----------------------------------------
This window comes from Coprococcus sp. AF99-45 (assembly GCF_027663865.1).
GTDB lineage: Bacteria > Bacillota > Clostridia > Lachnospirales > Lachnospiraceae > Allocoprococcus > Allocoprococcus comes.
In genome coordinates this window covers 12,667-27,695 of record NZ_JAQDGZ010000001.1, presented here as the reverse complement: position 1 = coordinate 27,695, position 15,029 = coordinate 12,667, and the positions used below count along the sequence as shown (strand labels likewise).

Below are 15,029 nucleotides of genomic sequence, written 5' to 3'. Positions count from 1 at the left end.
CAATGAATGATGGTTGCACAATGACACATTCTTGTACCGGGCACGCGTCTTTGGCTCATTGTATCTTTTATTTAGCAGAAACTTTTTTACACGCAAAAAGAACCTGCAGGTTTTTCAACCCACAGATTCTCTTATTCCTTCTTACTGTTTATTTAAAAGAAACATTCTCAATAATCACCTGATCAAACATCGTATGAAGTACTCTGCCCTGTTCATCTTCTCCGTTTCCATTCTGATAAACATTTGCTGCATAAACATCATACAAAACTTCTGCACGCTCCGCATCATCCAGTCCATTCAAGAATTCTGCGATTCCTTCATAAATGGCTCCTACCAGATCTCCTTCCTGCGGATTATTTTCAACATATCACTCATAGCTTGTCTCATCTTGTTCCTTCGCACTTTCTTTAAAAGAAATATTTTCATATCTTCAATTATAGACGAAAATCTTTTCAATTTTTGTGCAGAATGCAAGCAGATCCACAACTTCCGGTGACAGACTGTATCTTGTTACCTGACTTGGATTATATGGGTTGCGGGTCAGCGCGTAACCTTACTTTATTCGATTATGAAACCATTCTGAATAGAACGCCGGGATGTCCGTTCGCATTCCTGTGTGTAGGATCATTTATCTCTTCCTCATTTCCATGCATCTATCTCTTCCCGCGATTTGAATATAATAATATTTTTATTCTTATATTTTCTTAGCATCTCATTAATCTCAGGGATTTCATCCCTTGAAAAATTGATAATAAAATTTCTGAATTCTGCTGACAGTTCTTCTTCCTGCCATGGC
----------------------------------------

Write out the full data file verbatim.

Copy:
This window comes from Coprococcus sp. AF99-45 (assembly GCF_027663865.1).
GTDB lineage: Bacteria > Bacillota > Clostridia > Lachnospirales > Lachnospiraceae > Allocoprococcus > Allocoprococcus comes.
In genome coordinates this window covers 12,667-27,695 of record NZ_JAQDGZ010000001.1, presented here as the reverse complement: position 1 = coordinate 27,695, position 15,029 = coordinate 12,667, and the positions used below count along the sequence as shown (strand labels likewise).

Below are 15,029 nucleotides of genomic sequence, written 5' to 3'. Positions count from 1 at the left end.
CAATGAATGATGGTTGCACAATGACACATTCTTGTACCGGGCACGCGTCTTTGGCTCATTGTATCTTTTATTTAGCAGAAACTTTTTTACACGCAAAAAGAACCTGCAGGTTTTTCAACCCACAGATTCTCTTATTCCTTCTTACTGTTTATTTAAAAGAAACATTCTCAATAATCACCTGATCAAACATCGTATGAAGTACTCTGCCCTGTTCATCTTCTCCGTTTCCATTCTGATAAACATTTGCTGCATAAACATCATACAAAACTTCTGCACGCTCCGCATCATCCAGTCCATTCAAGAATTCTGCGATTCCTTCATAAATGGCTCCTACCAGATCTCCTTCCTGCGGATTATTTTCAACATATCACTCATAGCTTGTCTCATCTTGTTCCTTCGCACTTTCTTTAAAAGAAATATTTTCATATCTTCAATTATAGACGAAAATCTTTTCAATTTTTGTGCAGAATGCAAGCAGATCCACAACTTCCGGTGACAGACTGTATCTTGTTACCTGACTTGGATTATATGGGTTGCGGGTCAGCGCGTAACCTTACTTTATTCGATTATGAAACCATTCTGAATAGAACGCCGGGATGTCCGTTCGCATTCCTGTGTGTAGGATCATTTATCTCTTCCTCATTTCCATGCATCTATCTCTTCCCGCGATTTGAATATAATAATATTTTTATTCTTATATTTTCTTAGCATCTCATTAATCTCAGGGATTTCATCCCTTGAAAAATTGATAATAAAATTTCTGAATTCTGCTGACAGTTCTTCTTCCTGCCATGGC